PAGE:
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ADRIANNE KINNEAER, JEAN K. LAUBER, T. A. S. BOYD; Genesis of Light-Induced Avian Glaucoma. Invest. Ophthalmol. Vis. Sci. 1974;13(11):872-875.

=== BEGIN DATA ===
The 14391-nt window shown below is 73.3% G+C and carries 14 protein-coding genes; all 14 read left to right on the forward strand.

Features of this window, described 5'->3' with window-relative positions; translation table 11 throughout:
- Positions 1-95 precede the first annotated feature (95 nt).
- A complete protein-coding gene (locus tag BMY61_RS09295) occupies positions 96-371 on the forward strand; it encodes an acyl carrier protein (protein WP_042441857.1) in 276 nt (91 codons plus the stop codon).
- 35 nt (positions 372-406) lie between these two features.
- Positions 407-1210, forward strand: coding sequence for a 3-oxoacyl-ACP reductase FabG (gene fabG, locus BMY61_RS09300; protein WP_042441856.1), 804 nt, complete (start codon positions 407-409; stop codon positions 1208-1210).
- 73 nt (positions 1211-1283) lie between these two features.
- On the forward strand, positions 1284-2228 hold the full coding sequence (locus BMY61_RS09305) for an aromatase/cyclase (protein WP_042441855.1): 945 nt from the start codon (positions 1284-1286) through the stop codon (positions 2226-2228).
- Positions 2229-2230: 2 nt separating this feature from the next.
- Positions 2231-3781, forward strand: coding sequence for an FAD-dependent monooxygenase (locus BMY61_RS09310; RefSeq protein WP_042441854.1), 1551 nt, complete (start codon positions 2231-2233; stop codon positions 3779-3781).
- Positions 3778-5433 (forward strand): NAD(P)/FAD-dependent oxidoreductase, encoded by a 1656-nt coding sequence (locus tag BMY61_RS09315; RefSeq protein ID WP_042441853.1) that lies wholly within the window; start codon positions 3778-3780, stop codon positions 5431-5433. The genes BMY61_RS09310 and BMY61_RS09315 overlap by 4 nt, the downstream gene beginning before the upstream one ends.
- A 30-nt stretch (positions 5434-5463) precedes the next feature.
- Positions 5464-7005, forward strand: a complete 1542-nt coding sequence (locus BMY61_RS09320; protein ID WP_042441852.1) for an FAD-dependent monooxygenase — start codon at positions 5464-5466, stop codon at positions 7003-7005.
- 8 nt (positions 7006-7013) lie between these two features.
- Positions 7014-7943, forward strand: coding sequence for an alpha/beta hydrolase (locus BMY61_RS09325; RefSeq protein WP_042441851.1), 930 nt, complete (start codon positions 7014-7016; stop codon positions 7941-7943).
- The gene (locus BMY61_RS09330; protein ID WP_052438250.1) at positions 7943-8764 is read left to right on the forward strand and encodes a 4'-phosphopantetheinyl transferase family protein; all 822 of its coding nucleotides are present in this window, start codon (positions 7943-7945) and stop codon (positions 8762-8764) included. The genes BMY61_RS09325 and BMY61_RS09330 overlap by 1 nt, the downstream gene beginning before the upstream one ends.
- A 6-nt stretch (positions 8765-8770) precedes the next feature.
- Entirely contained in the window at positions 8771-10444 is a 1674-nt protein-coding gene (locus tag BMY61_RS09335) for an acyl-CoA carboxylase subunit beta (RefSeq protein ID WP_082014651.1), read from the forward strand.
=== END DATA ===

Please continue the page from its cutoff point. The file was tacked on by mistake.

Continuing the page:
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Light-induced avian glaucoma is characterized by eye enlargement, high intraocular pressure (IOP), low outflow facility (C), and reduced aqueous space volume. In this study we have identified several lesions occurring in the early pathologic process, from five to 28 days of age. At seven days, comeal lactic dehydrogenase (LDH) is low and aqueous LDH is high. By 28 days, aqueous LDH is 3.5 times normal levels and corneal LDH is reduced by 10 per cent. By nine days, aqueous space volume is reduced, and eye enlargement is evident by three weeks. IOP and C remain normal during this period, although C is later impaired (at six weeks) and homeostatic control of IOP breaks down at approximately 16 weeks. Though the primary cause(s) for the dimensional changes in cornea and vitreous body have not been identified, the difference in the time of their appearance indicates that these two lesions may be independent of one another. The corneal LDH change suggests early alteration in endothelial permeability, allowing excessive enzyme loss to the aqueous humor.
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